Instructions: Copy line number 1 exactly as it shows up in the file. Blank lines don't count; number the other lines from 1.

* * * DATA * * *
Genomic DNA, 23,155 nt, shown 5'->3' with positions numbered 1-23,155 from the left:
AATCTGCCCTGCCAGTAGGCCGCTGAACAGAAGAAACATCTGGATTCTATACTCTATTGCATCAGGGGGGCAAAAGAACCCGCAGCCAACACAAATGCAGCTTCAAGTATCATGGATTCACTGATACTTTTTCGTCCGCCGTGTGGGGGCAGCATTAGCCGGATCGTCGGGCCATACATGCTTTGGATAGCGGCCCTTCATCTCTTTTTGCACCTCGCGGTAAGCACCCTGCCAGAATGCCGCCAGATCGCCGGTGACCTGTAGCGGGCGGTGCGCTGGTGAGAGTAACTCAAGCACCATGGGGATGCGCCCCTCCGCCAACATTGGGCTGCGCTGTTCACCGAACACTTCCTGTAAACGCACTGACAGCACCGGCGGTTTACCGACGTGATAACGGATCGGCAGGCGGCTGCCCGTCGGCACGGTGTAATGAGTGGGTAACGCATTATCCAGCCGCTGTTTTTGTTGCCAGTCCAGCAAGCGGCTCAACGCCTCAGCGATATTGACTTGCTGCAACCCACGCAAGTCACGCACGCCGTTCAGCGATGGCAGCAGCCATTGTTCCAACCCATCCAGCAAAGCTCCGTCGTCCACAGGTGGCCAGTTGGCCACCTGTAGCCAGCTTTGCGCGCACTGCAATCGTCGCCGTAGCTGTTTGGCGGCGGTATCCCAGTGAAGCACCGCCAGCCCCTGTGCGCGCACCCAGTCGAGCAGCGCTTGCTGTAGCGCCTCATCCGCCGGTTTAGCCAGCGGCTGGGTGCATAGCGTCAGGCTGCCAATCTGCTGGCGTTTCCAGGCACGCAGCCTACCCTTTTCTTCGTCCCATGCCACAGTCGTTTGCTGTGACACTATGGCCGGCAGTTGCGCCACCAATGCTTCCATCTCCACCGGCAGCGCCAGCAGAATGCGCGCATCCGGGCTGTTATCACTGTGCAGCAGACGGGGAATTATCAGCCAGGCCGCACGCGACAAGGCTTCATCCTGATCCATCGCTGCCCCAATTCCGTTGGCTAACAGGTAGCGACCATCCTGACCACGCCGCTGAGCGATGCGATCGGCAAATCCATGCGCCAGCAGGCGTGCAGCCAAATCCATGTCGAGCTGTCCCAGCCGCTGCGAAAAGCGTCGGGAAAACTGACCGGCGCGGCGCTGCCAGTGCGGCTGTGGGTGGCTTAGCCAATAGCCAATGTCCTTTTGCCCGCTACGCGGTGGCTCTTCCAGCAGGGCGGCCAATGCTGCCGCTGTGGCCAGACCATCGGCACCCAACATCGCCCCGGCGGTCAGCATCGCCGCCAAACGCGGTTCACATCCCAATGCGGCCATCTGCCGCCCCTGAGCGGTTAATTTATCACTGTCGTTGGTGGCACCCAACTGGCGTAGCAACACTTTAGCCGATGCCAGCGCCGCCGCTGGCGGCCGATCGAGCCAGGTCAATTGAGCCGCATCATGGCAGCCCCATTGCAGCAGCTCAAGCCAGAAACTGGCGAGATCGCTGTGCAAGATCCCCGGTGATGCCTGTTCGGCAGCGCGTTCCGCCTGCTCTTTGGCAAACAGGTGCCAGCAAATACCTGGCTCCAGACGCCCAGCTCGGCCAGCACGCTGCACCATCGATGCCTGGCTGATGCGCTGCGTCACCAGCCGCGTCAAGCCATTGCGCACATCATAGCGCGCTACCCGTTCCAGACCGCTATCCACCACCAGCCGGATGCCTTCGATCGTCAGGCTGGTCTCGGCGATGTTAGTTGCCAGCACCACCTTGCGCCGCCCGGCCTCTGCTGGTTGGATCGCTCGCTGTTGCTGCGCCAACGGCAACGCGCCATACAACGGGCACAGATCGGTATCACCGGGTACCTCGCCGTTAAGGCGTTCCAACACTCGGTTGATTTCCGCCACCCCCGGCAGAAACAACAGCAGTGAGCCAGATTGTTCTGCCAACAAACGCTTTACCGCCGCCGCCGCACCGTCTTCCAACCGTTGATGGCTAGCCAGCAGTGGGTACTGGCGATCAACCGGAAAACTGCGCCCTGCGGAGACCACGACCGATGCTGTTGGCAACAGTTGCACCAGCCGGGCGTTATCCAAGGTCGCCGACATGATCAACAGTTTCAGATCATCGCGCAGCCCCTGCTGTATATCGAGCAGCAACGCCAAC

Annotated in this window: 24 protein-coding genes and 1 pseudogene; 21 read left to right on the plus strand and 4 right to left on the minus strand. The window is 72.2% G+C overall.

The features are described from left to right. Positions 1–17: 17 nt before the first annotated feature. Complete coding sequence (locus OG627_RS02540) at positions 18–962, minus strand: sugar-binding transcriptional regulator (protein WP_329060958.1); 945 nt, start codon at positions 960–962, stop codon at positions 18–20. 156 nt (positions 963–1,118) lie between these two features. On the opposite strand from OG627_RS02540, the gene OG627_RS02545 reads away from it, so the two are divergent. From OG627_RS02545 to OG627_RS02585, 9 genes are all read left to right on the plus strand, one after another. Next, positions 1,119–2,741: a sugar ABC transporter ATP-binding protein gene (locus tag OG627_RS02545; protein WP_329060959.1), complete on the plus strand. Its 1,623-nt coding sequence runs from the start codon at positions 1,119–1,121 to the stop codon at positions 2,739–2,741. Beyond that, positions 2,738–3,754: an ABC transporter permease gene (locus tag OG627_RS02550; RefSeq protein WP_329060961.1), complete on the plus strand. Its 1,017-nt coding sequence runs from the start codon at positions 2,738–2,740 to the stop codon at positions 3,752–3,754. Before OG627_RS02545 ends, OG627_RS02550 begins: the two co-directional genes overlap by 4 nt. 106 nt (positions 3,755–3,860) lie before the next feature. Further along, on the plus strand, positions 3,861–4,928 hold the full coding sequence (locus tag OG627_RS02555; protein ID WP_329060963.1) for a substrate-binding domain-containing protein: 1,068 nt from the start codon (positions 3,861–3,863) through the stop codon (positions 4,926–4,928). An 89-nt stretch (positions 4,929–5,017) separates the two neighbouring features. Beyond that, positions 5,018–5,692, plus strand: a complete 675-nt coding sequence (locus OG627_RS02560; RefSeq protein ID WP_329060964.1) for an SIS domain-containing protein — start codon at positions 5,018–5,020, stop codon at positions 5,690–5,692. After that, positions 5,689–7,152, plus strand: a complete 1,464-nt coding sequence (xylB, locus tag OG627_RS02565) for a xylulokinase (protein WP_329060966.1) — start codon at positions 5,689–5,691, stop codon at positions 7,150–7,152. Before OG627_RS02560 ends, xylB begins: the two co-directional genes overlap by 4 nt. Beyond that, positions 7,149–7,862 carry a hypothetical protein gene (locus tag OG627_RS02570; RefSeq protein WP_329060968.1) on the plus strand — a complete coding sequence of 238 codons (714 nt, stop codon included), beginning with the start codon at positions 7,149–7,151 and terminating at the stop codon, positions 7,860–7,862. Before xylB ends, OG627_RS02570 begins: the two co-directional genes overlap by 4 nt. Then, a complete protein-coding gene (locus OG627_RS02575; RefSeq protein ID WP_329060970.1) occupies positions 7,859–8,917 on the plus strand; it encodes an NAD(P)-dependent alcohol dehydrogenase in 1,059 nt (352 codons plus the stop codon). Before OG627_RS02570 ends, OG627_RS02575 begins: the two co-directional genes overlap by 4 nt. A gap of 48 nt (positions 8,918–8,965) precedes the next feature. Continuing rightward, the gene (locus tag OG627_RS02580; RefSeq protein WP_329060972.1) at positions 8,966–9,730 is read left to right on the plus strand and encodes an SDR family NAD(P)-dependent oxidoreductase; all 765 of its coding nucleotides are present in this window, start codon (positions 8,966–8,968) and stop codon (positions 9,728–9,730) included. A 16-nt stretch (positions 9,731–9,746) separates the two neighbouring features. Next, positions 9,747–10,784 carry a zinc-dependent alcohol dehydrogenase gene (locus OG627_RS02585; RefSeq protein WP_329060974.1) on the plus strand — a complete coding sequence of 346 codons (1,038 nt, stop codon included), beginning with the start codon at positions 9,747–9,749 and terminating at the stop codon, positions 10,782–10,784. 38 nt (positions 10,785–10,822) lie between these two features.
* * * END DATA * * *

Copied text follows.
Genomic DNA, 23,155 nt, shown 5'->3' with positions numbered 1-23,155 from the left: